We need more details. So far I've gathered that she actually drew a map and pinpointed the location as being in the lake 500 feet from shore. She has also explained the cause of her death as being "That evening there was a flood, a landslide, there were problems on the road," she said.". Police haven't yet found the cause.

Anyone have more details?

Btw i saw a similar story on Oprah Winfrey a few months ago. A person had been missing for awhile, police had given up the search. A woman (who did not know the missing person) dreamt about a car driving off a mountain. In the dream there was a voice telling her to look a bit further. The next day she and her daughter went to the spot on the mountain that she dreamt of. She stopped the car, got out, and looked down the mountain. They didnt see anything. She remembered the voice telling her to look a bit further, so she started walking down the mountainside through the bushes and after a few hundred meters the car was there with the person inside still alive.
The woman in this case didnt claim to be a psychic and she never experienced this before.


I saw that same story on another show on another show (Inside Edition maybe?). It was a short segment with few details, but they did have some short interviews with the people involved. I'm a skeptic by nature, but I found the people to be very genuine and their story really makes you think. From what I remember, the girl that had the "vision" was just a close friend of the missing girl and does not claim to have psychic abilities. There were no skid marks on the road or anything other evidence that a car had gone off the road there. I suppose that it could have just been "luck"... maybe she was driving on roads where the girl might have traveled and just decided that this was a likely place for an accident. Or maybe there really is something to this and similar cases. However with the limited and sketchy evidence we have it is impossible to make a convincing argument for psychic abilities. For now, I will remain skeptical but intrigued.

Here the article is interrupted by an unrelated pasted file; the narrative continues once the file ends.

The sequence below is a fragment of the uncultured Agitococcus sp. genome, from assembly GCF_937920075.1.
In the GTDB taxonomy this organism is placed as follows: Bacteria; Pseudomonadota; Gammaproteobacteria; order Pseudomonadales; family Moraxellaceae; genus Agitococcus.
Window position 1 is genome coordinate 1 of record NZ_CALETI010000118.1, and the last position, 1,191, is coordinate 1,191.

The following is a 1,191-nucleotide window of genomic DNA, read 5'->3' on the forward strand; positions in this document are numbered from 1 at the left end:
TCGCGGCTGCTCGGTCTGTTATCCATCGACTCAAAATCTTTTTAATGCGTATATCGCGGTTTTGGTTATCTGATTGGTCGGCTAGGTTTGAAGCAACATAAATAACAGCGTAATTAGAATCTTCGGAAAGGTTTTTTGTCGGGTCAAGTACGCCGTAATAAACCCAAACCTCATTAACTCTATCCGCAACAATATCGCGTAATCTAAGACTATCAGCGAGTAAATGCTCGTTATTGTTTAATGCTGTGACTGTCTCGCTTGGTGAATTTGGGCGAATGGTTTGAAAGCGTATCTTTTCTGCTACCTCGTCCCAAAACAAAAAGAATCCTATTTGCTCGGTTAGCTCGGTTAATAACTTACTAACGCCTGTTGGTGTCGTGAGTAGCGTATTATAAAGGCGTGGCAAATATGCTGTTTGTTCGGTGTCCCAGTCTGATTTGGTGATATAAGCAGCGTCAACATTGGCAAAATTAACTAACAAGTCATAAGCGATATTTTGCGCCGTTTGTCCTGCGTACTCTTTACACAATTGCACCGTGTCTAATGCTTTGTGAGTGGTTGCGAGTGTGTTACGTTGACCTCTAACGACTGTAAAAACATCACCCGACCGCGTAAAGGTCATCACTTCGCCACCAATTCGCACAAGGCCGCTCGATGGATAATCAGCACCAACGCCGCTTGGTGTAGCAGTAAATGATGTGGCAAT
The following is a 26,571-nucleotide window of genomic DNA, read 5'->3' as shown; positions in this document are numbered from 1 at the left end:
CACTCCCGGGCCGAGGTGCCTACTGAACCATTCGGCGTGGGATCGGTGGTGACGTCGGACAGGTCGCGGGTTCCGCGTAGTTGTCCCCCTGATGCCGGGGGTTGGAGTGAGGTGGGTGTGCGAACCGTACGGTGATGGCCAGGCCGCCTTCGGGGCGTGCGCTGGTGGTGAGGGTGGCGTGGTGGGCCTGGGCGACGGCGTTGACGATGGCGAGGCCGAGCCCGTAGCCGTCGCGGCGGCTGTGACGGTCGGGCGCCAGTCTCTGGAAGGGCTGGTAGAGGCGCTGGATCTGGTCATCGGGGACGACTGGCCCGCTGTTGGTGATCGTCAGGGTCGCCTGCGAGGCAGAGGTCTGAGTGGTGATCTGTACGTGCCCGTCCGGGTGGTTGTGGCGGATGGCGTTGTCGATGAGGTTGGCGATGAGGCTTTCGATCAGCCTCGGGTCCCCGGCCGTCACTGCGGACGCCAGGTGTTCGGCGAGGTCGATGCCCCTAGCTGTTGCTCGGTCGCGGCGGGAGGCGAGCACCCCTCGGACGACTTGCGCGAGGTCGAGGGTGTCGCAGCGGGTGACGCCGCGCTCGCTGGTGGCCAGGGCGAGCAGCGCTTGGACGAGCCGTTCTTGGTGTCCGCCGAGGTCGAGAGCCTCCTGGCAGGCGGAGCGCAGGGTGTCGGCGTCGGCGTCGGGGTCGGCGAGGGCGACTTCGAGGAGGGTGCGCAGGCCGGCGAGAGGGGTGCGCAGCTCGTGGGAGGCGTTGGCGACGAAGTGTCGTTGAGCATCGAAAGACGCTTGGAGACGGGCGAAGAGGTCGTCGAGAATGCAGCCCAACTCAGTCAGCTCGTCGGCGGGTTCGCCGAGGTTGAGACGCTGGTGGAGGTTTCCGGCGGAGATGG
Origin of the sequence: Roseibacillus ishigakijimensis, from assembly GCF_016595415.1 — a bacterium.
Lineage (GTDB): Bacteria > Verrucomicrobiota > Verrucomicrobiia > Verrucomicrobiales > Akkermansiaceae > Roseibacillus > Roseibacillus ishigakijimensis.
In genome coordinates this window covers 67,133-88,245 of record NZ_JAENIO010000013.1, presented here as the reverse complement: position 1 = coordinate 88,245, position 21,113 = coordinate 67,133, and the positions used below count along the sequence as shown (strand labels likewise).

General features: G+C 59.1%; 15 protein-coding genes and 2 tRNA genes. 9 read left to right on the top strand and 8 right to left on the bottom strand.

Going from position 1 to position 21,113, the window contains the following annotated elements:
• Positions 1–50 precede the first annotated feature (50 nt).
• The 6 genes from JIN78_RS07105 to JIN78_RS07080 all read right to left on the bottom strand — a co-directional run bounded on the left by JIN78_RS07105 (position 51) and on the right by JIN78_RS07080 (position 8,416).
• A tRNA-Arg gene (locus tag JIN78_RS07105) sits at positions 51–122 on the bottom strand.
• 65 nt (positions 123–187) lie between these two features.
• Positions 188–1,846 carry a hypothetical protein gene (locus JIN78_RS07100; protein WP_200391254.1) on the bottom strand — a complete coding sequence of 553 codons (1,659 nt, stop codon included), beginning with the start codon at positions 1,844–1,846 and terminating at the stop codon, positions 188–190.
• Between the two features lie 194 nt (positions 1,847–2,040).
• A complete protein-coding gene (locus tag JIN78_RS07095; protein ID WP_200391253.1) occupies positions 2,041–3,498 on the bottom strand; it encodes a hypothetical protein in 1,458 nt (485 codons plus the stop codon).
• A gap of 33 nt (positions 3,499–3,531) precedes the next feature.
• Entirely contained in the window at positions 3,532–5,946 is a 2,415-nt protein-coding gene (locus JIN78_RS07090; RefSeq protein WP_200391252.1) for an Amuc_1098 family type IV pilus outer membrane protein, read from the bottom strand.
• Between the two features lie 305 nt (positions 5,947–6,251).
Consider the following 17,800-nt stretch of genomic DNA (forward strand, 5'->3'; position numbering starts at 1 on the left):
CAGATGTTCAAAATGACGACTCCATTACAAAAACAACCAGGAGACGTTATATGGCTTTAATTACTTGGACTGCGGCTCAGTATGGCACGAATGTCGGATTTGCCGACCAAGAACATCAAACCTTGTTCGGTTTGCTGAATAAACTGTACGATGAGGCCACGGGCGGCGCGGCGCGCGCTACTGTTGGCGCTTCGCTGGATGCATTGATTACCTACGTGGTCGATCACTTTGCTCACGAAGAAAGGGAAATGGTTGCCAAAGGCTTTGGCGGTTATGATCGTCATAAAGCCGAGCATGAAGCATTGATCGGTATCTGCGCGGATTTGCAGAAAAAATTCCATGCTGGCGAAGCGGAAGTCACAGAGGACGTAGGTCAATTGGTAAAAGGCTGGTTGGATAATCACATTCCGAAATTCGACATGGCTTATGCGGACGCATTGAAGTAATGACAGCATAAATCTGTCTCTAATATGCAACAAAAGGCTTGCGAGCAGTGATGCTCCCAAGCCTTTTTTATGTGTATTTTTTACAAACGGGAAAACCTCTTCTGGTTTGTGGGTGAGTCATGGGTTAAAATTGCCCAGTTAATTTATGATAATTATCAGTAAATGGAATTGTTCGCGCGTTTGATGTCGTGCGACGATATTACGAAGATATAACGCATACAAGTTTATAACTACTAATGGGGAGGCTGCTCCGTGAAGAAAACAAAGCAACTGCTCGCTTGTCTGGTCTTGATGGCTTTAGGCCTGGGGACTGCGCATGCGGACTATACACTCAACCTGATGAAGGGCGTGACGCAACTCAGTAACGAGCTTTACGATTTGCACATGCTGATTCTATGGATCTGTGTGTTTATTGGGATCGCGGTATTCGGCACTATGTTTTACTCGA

I found it equally remarkable that the girl survived for a week trapped in the car with little or no food and water (they didn’t give any details on this). :bugeye:


chief
 
  • #12
PIT2
897
2
Here are some more links about the Laura Hatch case:

http://www.news24.com/News24/World/News/0,,2-10-1462_1603391,00.html
http://www.annointed.net/Article699.html [Broken]
http://www.coasttocoastam.com/shows/2004/10/13.html

The last link describes the dreams the woman had:

Laura Hatch Case
In Wednesday's first hour, Shay Nohr, the woman who found 17 year old Laura Hatch eight days after she crashed into a forested area near Seattle, discussed her prophetic dream that led to Laura's discovery. Shay said she had a repeated dream vision of an intersection, and then a second dream with a rabbit, like that from Alice in Wonderland, that said "keep going, keep going."

This led her to suggest to her daughter that they go look for the missing girl at that particular intersection. Later, as they found Laura in her car, she said it might have been connected with the fact that a church group was praying that she would be found at around the same time.